Heritage language on the way to school

For busy parents

Heritage language on the way to school

When both the parents and the kids have a busy schedule, we can sneak heritage language in between things

Luckily, language is not painting or knitting, which means we can do activities in the heritage language on our way somewhere. Including on our way to school or daycare - walking, driving, or taking a bus. Even if it’s just a few minutes. We say about 2 to 5 words per second, so even in one minute, quite a lot could be said, and this helps to boost the heritage language.

So, first, we can just chat. It would be great if your child also talks, not only listens to you (otherwise, only understanding is developing). We can discuss news, a movie, a book, talk about our plans for the evening or the weekend; we can ask the child what they are learning at school now.

Or we can get creative and make up stories about what we see. Or give your kid a line to start an imagination trip: “What if…”, “What woud a … look like?” and so on.

And we can also play language games. For our family, such games save us from going nuts on a long car ride. And they are also “superfoods” for language development. There are many of them, they develop various aspects of language knowledge, and children like them.


(vocabulary, short-term memory for words)

In this game, the players make a long list of things until they cannot remember it. The first player starts with something like “We are going on a trip and take jackets”. The next player has to add an item. For example: “We are going on a trip and take jackets and hats”. The next player: “We are going on a trip and take jackets, hats, and an umbrella.”, and so on. The first person who fails to name all the items loses. The beginning can vary: “We are going to a beach/to a ski resort/to Mars/to Fairy Land/etc.”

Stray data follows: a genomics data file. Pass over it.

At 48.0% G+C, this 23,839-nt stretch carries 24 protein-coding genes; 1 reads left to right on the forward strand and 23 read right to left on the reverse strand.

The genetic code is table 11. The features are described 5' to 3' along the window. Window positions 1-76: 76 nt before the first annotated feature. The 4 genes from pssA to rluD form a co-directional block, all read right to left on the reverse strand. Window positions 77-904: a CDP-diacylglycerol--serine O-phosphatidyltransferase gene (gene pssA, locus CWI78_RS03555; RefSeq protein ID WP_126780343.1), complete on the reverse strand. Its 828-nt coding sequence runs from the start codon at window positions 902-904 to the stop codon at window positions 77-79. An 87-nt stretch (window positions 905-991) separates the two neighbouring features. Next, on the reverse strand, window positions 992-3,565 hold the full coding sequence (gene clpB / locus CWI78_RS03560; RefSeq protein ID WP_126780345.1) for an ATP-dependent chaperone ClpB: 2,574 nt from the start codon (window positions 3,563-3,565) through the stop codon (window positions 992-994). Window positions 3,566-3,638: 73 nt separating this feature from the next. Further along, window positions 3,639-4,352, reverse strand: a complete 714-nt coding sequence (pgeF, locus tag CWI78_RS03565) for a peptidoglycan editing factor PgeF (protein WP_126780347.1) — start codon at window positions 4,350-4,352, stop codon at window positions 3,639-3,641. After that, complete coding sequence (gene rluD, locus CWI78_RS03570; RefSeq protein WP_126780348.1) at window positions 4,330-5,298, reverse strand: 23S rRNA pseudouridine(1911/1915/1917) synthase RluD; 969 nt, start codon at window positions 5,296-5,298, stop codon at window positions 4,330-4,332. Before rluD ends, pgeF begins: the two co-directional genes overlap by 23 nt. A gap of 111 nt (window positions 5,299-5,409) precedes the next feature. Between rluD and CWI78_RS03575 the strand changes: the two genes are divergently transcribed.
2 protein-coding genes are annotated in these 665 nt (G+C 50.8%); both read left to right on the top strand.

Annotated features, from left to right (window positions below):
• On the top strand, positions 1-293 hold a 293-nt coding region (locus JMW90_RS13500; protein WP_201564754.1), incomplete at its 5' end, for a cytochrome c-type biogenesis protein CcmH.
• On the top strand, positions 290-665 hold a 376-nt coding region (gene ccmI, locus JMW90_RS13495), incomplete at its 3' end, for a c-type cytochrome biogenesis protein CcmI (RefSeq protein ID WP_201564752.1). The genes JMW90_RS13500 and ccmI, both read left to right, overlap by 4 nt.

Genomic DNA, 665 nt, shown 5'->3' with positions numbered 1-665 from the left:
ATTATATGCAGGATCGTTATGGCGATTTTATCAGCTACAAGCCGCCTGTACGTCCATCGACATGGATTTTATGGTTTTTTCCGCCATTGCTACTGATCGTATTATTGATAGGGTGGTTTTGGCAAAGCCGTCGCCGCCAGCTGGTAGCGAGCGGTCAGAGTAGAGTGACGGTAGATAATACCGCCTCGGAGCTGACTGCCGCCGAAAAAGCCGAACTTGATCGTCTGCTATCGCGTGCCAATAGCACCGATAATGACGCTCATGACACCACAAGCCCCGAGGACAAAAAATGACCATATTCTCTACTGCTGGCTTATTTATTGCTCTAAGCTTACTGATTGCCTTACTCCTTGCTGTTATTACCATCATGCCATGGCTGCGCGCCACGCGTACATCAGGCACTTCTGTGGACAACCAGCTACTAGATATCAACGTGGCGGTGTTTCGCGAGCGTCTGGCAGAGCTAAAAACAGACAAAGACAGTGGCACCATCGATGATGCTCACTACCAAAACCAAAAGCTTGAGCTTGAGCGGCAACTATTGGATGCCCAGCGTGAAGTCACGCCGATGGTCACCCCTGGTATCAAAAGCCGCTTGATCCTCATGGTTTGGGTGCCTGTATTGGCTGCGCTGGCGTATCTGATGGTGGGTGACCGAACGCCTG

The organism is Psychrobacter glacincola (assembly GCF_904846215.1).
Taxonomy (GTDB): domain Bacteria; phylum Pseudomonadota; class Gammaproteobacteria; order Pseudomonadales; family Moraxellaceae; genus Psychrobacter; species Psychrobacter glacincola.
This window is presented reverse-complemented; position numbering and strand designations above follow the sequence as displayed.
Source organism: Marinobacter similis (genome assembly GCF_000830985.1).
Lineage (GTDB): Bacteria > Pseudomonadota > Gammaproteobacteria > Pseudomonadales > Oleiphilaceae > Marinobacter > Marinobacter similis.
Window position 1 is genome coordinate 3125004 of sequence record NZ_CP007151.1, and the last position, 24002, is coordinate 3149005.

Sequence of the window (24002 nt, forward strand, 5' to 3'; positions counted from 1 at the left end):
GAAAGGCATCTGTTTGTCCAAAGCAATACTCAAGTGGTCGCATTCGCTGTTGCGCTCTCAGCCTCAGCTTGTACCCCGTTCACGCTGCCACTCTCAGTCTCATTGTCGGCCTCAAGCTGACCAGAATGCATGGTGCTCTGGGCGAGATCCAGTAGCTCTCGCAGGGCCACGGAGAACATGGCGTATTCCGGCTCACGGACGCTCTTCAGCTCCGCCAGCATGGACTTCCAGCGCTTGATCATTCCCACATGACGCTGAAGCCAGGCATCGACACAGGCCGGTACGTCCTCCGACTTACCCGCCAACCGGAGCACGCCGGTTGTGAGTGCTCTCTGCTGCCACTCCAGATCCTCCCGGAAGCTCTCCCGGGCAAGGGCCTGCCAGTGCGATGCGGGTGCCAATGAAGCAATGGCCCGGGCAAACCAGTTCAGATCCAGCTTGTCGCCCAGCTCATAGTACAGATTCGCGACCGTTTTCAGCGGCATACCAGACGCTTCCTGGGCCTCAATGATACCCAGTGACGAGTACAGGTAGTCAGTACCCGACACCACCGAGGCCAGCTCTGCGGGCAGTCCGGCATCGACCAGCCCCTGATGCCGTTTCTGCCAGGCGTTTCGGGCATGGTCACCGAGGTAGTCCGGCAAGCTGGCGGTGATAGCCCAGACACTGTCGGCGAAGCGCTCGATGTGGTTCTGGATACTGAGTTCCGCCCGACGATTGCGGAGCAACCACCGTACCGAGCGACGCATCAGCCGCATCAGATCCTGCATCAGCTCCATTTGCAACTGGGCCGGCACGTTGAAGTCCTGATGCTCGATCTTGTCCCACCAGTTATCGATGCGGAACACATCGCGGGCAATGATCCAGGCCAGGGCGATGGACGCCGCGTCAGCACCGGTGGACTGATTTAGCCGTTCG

I know 5

(vocabulary on specific topics)

The parent names a category (e.g. trees, fruit, birds, furniture, clothes, school supplies, etc.). The child names five words from that category (e.g. “I know five trees: maple, birch, Ребенок называет пять слов из этой категории (например: “Я знаю пять деревьев: клен, дуб, береза, сосна, яблоня”).

Fortunately, Unfortunately

(overall understanding and speaking)

One player begins with a sentence (e.g., One day Little Johnny walked to the local shoe shop). The next player tells of something unfortunate that happens (e.g., Unfortunately, Little Johnny was hit by a car.). The player whose turn is next contributes a fortunate event (e.g., Fortunately, the car was made entirely of marshmallows). Normally, when several people play, they alternate fortunate and unfortunate events. If there are only two players, one always contributes fortunate events, and the other, unfortunate ones. In this case, the players might decide to switch roles after a certain number of turns.

Various guessing games

(vocabulary, asking questions)

One player chooses something that the other has to guess. For example, “Guess what animal it is”. The second player asks questions about the animal. Version A: Any questions (What does it eat? Where does it live? Does it have wings? etc.) Version B: Only questions that can be answered with “yes” or “no” (Is it a bird? Does it have four legs? Does it live in the water? etc.)

And there is also the game that me and my kids came up with when we first learned about OK Google, Siri and the like.

OK Google/Siri

(speaking skills, explanations, definitions)

One player imitates a person asking a virtual assistant for information. For example, “OK Google! What is the largest animal on Earth?” or “Hey Siri! What is an asteroid?” or “OK Google! Why is it winter in Toronto, but summer in Australia?” or “How is bread made?”, etc. The complexity of questions, of course, depends on your child(ren)’s age and knowledge.

Marina Sherkina-Lieber

busy parents language on the way language games